The Evolution of Art Education: Balancing Fundamentals and Creativity

In the realm of art education, a delicate balance exists between mastering the fundamentals and fostering creativity and experimentation. Traditionally, art schools were revered for an emphasis on technical skills and classical training. However, in recent years, there has been a notable shift away from traditional approaches and towards a more experimental and conceptual approach. This has lead to some very interesting and new techniques, however it has also raised concerns about the neglect of fundamental skills. Without these fundamentals, it’s very difficult to experiment. On the other hand, we have a lack of creativity and experimentation in some fine art academies, where students get so focused on getting things “right” that they lose sight of their broader goals of what they want to say with their work.

Historically, art education was rooted in the mastery of foundational skills such as drawing, painting, sculpture, and composition. Students would spend countless hours honing their craft through meticulous study of anatomy, perspective, and color theory. These fundamentals formed the foundations of their artistic practice, providing a solid framework upon which creativity could flourish. In this respect, becoming an artist was similar to becoming a skilled craftsman in other trades, such as cabinet making, or blacksmiths. There was an apprenticeship process one could go through to become an artist.

However, during the 20th century, the artworld would be upended, fueled by movements such as Abstract Expressionism, Conceptual Art, and Postmodernism, the traditional hierarchy of skills began to be challenged at every level. Emphasis shifted from artists possessing a technical mastery to conceptual exploration, with artists prioritizing personal expression, social commentary, and experimentation over traditional techniques. Now, don’t get me wrong, all of these things also existed within art throughout all of time. The difference in the mid to late 20th century comes with the idea of “deskilling” which means to try and unlearn traditional ways of drawing and painting. This is great fun to do, ironically, often by those who are well trained. One assignment I got was to make the worst painting imaginable. But. There was one stipulation. I had to spend an entire class (which was 6 hours) making it. This is actually more difficult than it seems. And by intentionally creating a “bad” painting, often you discover what it is that you value. Regardless, it should be noted that this works best for people with some experience in painting and drawing. Those who are new to it, may be able to easily make a “bad” painting. But they don’t want to. They generally want to improve, at least among the students I’ve dealt with, their focus is primarily on getting better.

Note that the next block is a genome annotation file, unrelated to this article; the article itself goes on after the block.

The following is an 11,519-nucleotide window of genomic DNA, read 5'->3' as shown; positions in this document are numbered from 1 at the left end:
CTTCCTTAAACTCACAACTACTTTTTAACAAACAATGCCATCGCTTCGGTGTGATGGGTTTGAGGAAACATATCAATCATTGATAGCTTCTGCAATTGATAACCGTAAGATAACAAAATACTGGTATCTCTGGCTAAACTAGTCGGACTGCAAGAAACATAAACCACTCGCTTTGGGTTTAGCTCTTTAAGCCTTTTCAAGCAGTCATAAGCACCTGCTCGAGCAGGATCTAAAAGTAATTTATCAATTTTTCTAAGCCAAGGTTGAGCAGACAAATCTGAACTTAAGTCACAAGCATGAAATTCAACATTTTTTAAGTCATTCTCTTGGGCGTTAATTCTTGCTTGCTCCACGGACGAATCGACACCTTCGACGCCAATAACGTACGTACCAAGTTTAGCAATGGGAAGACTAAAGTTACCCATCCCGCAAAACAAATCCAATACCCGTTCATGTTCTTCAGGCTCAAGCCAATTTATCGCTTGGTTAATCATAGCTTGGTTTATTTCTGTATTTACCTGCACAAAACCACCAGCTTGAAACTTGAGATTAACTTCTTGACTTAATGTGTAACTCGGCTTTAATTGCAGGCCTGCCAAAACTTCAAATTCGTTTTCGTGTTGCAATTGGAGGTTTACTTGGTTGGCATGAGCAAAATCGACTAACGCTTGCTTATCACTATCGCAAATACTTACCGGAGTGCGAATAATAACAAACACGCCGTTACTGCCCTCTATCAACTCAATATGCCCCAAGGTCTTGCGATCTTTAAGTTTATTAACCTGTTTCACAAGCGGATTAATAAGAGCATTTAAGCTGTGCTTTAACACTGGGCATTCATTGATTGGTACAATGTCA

Regarldess, a paradigm shift permeated art education in the 20th century, which lead to a divergence in approaches. While some art schools continued to uphold the importance of fundamentals, others embraced a more progressive model that prioritized creativity and conceptual thinking. As a result, a divide emerged, with some institutions neglecting the teaching of traditional skills in favor of fostering individual expression and experimentation. The inverse occurred at many art academies, where this new “unskilled” approach was shunned, and almost seen as taboo. They both kind of mutually despised each other.

The repercussions of this shift are evident in the contemporary art world. While there is a wealth of innovative and boundary-pushing artwork being produced, there is still an exaltation of deskilled work in some quarters. How these artists came to be is difficult to ascertain, in part, the importance of highly crafted work is no longer as important, but there’s also another possibility, that the students don’t actually know the basic fundamentals.

I believe an emphasis on creativity and experimentation, while undoubtedly valuable, can sometimes lead to a disregard for discipline and craftsmanship. Both are important in their own rights, and at Oko Academy I do my best to incorporate both into my own pedagogy. However we also live in an era where concept often takes precedence over execution. Within this framework there is a danger of artistic merit being judged solely on the basis of novelty, rather than technical skill and aesthetic merit. And this is a very blurry line to draw. I’ll admit that, as someone who actually loves the work of so called “deskilled” artists like Basquiat or DeKooning. The question I’m asking is rather, how do we teach someone to have the technical grasp of the materials and techniques in order to find their own unique voice? The most successful artists are those who strike a balance between technical proficiency and creative innovation, bringing together both technical proficiency and experimentation in their practice.

In response to this I’ve reevaluated my pedagogical approaches and have reintegrated the teaching of fundamentals into the curriculum I teach at Oko. By bringing together traditional techniques with contemporary concepts, and approaches I strive to equip students with the skills and versatility needed to navigate the complexities of the modern art world, but more importantly, to find their own voice.